Michael Karpelson, Gu Wei, and J Wood. 4/2012. “Driving high voltage piezoelectric actuators in microrobotic applications.” Sensors and actuators A: Physical, 176, Pp. 78–89. Publisher's VersionAbstract

Piezoelectric actuators have been used successfully to enable locomotion in aerial and ambulatory microrobotic platforms. However, the use of piezoelectric actuators presents two major challenges for power electronic design: generating high-voltage drive signals in systems typically powered by low-voltage energy sources, and recovering unused energy from the actuators. Due to these challenges, conventional drive circuits become too bulky or inefficient in low mass applications. This work describes electrical characteristics and drive requirements of low mass piezoelectric actuators, the design and optimization of suitable drive circuit topologies, aspects of the physical instantiation of these topologies, including the fabrication of extremely lightweight magnetic components, and a custom, ultra low power integrated circuit that implements control functionality for the drive circuits. The principles and building blocks presented here enable efficient high-voltage drive circuits that can satisfy the stringent weight and power requirements of microrobotic applications.

Driving high voltage piezoelectric actuators in microrobotic applications
H Chung and Gu Wei. 1/5/2012. “Simulated-annealing-based adaptive equaliser for on-die variation compensation.” Electronics letters, 48, 1, Pp. 18–19. Publisher's VersionAbstract

Fully exploiting the flexibility of lookup-table-based equalisers, it is proposed to compensate for on-die variation effects within a transmit-side equaliser. To efficiently deal with the nonlinear nature of circuit non-idealities, the proposed equaliser utilises simulated annealing for adaptation.

Simulated-annealing-based adaptive equaliser for on-die variation compensation
Michael Lyons, Mark Hempstead, Gu Wei, and David Brooks. 1/2012. “The accelerator store: A shared memory framework for accelerator-based systems.” ACM Transactions on Architecture. and Code Optimization, 8, 4, Pp. 1-22. Publisher's VersionAbstract

This paper presents the many-accelerator architecture, a design approach combining the scalability of homogeneous multi-core architectures and system-on-chip's high performance and power-efficient hardware accelerators. In preparation for systems containing tens or hundreds of accelerators, we characterize a diverse pool of accelerators and find each contains significant amounts of SRAM memory (up to 90% of their area). We take advantage of this discovery and introduce the accelerator store, a scalable architectural component to minimize accelerator area by sharing its memories between accelerators. We evaluate the accelerator store for two applications and find significant system area reductions (30%) in exchange for small overheads (2% performance, 0%--8% energy). The paper also identifies new research directions enabled by the accelerator store and the many-accelerator architecture.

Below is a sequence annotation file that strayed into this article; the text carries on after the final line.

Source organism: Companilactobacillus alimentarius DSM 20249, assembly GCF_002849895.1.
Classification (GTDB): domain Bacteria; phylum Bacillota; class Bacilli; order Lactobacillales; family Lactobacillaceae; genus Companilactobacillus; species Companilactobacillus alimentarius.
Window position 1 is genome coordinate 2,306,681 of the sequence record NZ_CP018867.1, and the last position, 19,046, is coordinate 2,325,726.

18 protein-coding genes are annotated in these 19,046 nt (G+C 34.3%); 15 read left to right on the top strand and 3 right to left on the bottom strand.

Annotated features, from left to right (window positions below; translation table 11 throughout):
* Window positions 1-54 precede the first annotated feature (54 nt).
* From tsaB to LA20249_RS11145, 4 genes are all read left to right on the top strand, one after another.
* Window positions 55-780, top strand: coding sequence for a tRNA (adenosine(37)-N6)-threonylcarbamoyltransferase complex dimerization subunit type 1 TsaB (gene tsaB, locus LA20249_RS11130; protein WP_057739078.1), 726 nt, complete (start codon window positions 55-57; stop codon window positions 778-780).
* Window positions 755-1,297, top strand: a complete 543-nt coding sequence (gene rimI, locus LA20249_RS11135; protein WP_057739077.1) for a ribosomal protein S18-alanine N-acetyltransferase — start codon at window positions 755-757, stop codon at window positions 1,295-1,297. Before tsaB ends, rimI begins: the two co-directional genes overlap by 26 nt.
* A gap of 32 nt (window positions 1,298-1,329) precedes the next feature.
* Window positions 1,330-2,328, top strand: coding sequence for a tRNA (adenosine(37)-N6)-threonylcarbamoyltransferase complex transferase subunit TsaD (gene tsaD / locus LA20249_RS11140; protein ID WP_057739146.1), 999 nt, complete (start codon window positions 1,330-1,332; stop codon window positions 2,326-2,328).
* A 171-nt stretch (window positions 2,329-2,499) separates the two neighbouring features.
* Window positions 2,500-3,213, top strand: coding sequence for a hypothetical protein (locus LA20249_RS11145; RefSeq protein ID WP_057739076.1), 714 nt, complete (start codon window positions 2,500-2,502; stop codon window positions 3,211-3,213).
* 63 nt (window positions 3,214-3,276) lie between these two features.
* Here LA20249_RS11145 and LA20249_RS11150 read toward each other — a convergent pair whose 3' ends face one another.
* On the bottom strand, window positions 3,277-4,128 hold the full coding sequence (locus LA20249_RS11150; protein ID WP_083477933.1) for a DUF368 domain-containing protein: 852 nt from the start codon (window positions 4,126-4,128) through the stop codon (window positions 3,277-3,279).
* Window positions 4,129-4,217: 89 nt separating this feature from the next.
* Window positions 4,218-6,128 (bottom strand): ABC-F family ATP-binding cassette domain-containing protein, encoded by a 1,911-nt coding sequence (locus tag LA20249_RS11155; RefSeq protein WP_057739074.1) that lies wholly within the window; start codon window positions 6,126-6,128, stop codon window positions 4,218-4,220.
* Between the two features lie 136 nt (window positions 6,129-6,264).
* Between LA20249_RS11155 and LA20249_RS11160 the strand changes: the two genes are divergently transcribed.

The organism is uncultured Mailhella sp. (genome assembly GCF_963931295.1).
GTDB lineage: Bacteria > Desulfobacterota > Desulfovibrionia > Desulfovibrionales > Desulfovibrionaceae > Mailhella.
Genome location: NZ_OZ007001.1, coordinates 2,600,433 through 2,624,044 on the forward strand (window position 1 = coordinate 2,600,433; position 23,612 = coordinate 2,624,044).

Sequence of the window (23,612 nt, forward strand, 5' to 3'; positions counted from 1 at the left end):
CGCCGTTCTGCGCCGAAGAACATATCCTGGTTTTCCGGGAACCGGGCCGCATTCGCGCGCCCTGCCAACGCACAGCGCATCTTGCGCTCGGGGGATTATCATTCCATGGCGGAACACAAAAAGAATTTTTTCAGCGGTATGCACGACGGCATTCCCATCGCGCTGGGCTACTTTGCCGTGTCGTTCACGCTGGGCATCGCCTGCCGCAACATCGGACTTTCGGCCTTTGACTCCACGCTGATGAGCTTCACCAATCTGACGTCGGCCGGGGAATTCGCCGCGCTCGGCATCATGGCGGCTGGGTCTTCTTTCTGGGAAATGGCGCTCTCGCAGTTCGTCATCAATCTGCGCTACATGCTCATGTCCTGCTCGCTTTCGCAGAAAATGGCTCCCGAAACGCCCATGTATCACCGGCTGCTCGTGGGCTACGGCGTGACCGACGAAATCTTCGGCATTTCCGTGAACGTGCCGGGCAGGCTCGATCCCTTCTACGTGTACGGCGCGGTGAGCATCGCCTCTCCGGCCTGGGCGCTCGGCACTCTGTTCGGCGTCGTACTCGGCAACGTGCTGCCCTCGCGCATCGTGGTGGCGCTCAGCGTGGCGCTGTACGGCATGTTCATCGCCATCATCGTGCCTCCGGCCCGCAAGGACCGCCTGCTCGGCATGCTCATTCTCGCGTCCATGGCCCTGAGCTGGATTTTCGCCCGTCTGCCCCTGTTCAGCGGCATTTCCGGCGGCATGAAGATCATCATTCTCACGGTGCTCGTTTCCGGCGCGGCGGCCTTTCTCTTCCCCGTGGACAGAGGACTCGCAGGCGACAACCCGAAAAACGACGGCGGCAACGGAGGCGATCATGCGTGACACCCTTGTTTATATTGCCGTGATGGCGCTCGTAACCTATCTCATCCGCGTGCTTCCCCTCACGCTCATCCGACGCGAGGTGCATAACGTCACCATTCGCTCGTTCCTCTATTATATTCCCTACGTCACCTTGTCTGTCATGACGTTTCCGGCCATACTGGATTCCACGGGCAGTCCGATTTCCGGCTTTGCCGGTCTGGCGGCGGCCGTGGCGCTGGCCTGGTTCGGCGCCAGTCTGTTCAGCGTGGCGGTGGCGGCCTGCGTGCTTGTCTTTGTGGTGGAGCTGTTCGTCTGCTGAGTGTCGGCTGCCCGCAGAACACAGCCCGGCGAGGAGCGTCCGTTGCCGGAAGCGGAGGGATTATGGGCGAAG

The accelerator store: A shared memory framework for accelerator-based systems
Michael Lyons, Mark Hempstead, Gu Wei, and David Brooks. 1/2012. “The Accelerator Store: a shared memory framework for accelerator-based systems.” Transactions on Architecture and Code Optimization (TACO). Publisher's VersionAbstract
This paper presents the many-accelerator architecture, a design approach combining the scalability of homogeneous multi-core architectures and system-on-chip’s high performance and power-efficient hardware accelerators. In preparation for systems containing tens or hundreds of accelerators, we characterize a diverse pool of accelerators and find each contains significant amounts of SRAM memory (up to 90% of their area). We take advantage of this discovery and introduce the accelerator store, a scalable architectural component to minimize accelerator area by sharing its memories between accelerators. We evaluate the accelerator store for two applications and find significant system area reductions (30%) in exchange for small overheads (2% performance, 0%–8% energy). The paper also identifies new research directions enabled by the accelerator store and the many-accelerator architecture.